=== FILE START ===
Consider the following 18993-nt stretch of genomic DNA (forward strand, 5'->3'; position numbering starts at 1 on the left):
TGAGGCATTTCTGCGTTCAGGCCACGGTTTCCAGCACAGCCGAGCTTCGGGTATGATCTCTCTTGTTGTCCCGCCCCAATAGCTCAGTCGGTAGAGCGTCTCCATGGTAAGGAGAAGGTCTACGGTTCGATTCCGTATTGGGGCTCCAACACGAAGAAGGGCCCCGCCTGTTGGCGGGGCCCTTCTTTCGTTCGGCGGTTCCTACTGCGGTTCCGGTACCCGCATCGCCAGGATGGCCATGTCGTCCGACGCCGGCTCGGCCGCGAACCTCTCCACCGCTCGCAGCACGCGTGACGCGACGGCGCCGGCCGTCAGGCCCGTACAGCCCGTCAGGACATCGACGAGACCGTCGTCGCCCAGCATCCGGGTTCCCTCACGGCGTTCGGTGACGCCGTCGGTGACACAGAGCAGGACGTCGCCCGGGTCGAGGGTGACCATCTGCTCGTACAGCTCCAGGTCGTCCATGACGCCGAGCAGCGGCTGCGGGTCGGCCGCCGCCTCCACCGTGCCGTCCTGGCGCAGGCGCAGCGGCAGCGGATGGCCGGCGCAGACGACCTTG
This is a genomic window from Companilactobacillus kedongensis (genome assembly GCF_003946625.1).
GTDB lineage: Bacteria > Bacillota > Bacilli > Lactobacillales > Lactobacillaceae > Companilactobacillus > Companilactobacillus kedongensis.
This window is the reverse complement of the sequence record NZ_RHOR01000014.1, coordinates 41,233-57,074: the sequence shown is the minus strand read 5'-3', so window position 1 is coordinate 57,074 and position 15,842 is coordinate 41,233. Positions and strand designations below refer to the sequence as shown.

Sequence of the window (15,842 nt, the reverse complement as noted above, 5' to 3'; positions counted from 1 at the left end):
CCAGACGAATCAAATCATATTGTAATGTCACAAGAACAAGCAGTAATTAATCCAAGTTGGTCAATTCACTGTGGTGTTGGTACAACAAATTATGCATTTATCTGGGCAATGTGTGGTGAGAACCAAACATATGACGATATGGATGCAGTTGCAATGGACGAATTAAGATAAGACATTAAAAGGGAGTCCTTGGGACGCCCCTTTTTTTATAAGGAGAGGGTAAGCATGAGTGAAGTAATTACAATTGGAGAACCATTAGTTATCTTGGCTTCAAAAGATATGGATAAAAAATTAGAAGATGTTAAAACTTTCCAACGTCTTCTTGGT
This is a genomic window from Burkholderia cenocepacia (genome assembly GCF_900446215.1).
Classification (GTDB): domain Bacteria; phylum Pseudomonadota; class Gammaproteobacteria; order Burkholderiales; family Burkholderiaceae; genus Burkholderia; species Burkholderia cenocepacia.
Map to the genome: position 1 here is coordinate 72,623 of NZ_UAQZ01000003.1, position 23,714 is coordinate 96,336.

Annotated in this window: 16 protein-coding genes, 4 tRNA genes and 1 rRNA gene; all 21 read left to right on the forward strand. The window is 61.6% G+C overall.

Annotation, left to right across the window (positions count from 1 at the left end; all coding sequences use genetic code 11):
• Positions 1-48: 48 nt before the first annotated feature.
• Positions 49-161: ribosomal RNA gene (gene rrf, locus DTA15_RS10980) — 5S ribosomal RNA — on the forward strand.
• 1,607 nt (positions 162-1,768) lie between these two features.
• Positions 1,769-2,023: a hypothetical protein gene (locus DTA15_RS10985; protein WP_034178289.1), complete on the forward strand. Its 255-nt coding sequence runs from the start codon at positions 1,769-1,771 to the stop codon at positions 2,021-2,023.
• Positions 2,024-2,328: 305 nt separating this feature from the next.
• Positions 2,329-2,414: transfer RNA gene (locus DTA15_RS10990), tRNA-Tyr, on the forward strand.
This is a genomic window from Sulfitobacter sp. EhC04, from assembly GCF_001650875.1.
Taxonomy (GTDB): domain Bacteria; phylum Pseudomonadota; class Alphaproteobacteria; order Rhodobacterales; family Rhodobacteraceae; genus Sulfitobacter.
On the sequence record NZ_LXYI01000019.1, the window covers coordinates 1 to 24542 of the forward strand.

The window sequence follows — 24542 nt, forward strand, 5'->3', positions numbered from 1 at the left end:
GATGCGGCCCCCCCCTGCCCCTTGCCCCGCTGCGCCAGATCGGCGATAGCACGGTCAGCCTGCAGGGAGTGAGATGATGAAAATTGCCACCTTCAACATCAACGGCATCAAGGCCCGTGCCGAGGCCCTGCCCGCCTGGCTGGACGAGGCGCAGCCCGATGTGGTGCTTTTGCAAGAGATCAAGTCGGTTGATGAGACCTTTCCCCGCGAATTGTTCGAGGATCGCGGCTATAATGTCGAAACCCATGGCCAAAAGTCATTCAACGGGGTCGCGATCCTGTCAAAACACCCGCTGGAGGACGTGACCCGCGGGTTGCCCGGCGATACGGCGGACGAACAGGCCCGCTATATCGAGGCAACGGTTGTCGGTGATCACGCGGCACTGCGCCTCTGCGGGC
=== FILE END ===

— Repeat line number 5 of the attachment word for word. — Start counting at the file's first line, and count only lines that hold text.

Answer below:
This window is the reverse complement of the sequence record NZ_RHOR01000014.1, coordinates 41,233-57,074: the sequence shown is the minus strand read 5'-3', so window position 1 is coordinate 57,074 and position 15,842 is coordinate 41,233. Positions and strand designations below refer to the sequence as shown.